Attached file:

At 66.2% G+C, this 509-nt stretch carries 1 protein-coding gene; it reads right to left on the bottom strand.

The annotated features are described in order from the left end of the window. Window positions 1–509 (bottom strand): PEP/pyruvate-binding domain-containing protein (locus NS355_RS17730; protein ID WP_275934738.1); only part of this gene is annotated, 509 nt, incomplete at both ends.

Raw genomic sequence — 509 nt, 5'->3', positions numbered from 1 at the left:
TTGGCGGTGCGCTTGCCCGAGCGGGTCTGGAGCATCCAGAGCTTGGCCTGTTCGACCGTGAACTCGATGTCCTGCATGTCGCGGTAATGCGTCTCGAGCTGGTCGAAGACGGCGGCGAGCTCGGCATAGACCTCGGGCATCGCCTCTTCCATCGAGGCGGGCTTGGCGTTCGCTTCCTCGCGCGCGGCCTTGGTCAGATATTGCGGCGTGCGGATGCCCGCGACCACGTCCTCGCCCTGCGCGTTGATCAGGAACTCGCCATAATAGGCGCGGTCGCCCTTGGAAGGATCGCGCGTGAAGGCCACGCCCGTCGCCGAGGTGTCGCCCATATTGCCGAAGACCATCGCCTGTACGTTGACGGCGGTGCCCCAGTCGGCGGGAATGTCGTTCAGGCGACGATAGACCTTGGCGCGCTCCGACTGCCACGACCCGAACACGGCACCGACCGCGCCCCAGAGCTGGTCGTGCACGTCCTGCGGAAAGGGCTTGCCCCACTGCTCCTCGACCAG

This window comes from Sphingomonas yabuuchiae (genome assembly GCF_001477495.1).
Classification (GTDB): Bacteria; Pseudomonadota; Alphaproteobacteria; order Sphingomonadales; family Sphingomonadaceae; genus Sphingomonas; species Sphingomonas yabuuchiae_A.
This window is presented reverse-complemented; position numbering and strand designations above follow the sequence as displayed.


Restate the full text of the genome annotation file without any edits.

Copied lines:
At 66.2% G+C, this 509-nt stretch carries 1 protein-coding gene; it reads right to left on the bottom strand.

The annotated features are described in order from the left end of the window. Window positions 1–509 (bottom strand): PEP/pyruvate-binding domain-containing protein (locus NS355_RS17730; protein ID WP_275934738.1); only part of this gene is annotated, 509 nt, incomplete at both ends.

Raw genomic sequence — 509 nt, 5'->3', positions numbered from 1 at the left:
TTGGCGGTGCGCTTGCCCGAGCGGGTCTGGAGCATCCAGAGCTTGGCCTGTTCGACCGTGAACTCGATGTCCTGCATGTCGCGGTAATGCGTCTCGAGCTGGTCGAAGACGGCGGCGAGCTCGGCATAGACCTCGGGCATCGCCTCTTCCATCGAGGCGGGCTTGGCGTTCGCTTCCTCGCGCGCGGCCTTGGTCAGATATTGCGGCGTGCGGATGCCCGCGACCACGTCCTCGCCCTGCGCGTTGATCAGGAACTCGCCATAATAGGCGCGGTCGCCCTTGGAAGGATCGCGCGTGAAGGCCACGCCCGTCGCCGAGGTGTCGCCCATATTGCCGAAGACCATCGCCTGTACGTTGACGGCGGTGCCCCAGTCGGCGGGAATGTCGTTCAGGCGACGATAGACCTTGGCGCGCTCCGACTGCCACGACCCGAACACGGCACCGACCGCGCCCCAGAGCTGGTCGTGCACGTCCTGCGGAAAGGGCTTGCCCCACTGCTCCTCGACCAG

This window comes from Sphingomonas yabuuchiae (genome assembly GCF_001477495.1).
Classification (GTDB): Bacteria; Pseudomonadota; Alphaproteobacteria; order Sphingomonadales; family Sphingomonadaceae; genus Sphingomonas; species Sphingomonas yabuuchiae_A.
This window is presented reverse-complemented; position numbering and strand designations above follow the sequence as displayed.